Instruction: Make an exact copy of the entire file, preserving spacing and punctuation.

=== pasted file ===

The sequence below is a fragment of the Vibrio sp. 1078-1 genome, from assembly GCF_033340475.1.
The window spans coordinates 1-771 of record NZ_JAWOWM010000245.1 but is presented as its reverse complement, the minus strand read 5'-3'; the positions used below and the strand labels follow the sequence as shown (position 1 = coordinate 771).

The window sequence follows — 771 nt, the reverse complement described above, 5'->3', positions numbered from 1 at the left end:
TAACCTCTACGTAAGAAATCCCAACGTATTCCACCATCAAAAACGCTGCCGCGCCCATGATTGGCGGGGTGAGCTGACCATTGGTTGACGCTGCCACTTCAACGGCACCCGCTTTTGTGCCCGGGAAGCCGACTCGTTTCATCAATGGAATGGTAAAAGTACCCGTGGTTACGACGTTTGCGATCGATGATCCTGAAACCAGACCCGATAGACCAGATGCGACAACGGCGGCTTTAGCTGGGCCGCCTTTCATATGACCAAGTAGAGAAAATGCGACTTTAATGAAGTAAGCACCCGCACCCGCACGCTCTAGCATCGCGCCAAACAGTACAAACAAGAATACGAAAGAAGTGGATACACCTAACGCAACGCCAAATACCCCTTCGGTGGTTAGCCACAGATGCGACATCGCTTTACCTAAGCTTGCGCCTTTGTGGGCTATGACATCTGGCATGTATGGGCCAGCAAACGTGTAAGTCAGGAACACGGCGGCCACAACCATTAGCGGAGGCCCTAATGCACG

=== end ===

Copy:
The sequence below is a fragment of the Vibrio sp. 1078-1 genome, from assembly GCF_033340475.1.
The window spans coordinates 1-771 of record NZ_JAWOWM010000245.1 but is presented as its reverse complement, the minus strand read 5'-3'; the positions used below and the strand labels follow the sequence as shown (position 1 = coordinate 771).

The window sequence follows — 771 nt, the reverse complement described above, 5'->3', positions numbered from 1 at the left end:
TAACCTCTACGTAAGAAATCCCAACGTATTCCACCATCAAAAACGCTGCCGCGCCCATGATTGGCGGGGTGAGCTGACCATTGGTTGACGCTGCCACTTCAACGGCACCCGCTTTTGTGCCCGGGAAGCCGACTCGTTTCATCAATGGAATGGTAAAAGTACCCGTGGTTACGACGTTTGCGATCGATGATCCTGAAACCAGACCCGATAGACCAGATGCGACAACGGCGGCTTTAGCTGGGCCGCCTTTCATATGACCAAGTAGAGAAAATGCGACTTTAATGAAGTAAGCACCCGCACCCGCACGCTCTAGCATCGCGCCAAACAGTACAAACAAGAATACGAAAGAAGTGGATACACCTAACGCAACGCCAAATACCCCTTCGGTGGTTAGCCACAGATGCGACATCGCTTTACCTAAGCTTGCGCCTTTGTGGGCTATGACATCTGGCATGTATGGGCCAGCAAACGTGTAAGTCAGGAACACGGCGGCCACAACCATTAGCGGAGGCCCTAATGCACG